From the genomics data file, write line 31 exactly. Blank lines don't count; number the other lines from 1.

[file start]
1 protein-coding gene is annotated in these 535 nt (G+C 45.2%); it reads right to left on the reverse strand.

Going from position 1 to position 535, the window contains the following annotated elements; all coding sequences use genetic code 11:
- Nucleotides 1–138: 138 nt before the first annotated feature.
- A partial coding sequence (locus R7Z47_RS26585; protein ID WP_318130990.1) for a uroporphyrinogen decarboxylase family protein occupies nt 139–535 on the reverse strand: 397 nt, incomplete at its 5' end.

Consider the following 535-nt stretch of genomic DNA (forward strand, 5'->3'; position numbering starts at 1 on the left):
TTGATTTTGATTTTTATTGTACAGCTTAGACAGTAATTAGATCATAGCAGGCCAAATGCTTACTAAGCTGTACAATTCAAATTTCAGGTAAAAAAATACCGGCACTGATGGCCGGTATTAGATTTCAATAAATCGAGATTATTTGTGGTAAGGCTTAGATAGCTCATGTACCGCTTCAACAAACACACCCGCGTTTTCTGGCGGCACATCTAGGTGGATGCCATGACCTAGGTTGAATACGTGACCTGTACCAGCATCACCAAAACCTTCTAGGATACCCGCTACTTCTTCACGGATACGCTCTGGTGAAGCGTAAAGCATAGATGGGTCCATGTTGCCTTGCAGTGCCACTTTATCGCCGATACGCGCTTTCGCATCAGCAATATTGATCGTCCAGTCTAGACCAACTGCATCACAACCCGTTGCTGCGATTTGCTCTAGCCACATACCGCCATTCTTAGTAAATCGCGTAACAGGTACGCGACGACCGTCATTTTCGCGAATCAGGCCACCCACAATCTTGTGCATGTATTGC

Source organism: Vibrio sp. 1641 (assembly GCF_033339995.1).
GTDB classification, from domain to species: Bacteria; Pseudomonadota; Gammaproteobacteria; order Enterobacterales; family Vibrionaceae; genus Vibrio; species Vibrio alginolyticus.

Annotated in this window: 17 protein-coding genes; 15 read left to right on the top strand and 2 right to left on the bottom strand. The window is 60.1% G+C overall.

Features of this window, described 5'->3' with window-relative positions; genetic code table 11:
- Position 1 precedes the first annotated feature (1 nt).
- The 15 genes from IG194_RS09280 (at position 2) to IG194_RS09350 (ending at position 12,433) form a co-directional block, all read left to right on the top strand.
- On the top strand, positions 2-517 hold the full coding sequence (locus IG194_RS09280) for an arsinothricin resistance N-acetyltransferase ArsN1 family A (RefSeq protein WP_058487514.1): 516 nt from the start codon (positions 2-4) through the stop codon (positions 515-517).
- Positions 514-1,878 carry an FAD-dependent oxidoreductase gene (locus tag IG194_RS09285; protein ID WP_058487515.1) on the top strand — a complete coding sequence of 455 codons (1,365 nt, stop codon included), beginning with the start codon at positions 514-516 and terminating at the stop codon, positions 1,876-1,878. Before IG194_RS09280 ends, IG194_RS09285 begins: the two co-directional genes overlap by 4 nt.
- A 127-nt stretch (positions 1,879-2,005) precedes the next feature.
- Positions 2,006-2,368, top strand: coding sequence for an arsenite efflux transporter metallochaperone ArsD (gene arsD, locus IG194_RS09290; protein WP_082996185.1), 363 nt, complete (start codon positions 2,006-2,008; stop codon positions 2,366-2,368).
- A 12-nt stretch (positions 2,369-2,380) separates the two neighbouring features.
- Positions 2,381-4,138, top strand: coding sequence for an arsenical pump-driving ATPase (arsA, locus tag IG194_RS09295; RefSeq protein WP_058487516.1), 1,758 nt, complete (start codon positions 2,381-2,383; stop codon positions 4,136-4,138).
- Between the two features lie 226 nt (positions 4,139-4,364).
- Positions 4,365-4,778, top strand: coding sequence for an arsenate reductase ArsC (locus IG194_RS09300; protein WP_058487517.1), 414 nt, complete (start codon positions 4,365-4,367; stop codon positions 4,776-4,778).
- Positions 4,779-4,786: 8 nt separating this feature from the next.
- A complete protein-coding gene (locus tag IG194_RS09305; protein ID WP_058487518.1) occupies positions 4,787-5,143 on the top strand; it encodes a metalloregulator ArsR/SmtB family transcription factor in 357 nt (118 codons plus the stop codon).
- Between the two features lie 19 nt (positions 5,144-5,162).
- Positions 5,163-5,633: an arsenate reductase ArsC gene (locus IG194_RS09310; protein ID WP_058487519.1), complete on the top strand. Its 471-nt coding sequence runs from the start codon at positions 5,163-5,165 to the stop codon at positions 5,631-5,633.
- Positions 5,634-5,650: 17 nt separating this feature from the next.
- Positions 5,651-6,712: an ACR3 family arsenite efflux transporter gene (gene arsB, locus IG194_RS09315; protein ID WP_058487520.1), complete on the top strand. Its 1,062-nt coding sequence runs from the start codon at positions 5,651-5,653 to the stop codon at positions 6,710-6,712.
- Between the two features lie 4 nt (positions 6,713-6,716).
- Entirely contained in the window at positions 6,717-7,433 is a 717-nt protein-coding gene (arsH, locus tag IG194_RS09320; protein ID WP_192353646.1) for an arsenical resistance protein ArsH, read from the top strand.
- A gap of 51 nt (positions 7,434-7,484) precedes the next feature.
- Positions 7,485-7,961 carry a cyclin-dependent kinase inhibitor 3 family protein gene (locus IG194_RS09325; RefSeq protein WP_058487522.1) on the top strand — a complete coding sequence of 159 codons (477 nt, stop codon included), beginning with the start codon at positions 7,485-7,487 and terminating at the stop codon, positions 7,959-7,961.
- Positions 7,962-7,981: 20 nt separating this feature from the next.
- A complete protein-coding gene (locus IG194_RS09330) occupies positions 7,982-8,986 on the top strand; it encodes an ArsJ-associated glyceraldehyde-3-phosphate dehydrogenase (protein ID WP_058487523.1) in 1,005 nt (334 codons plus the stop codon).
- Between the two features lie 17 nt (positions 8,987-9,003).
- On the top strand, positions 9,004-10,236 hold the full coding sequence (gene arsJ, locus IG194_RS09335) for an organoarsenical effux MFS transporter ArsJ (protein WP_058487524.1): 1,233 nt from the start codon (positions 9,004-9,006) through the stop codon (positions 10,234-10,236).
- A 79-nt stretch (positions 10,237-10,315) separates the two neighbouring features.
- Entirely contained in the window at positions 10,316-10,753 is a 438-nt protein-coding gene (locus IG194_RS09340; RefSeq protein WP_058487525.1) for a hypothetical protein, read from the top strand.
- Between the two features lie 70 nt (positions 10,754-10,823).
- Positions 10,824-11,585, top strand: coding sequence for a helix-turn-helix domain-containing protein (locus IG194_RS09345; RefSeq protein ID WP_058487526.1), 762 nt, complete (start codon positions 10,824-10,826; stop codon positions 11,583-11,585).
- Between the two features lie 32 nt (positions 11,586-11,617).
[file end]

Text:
- Positions 7,962-7,981: 20 nt separating this feature from the next.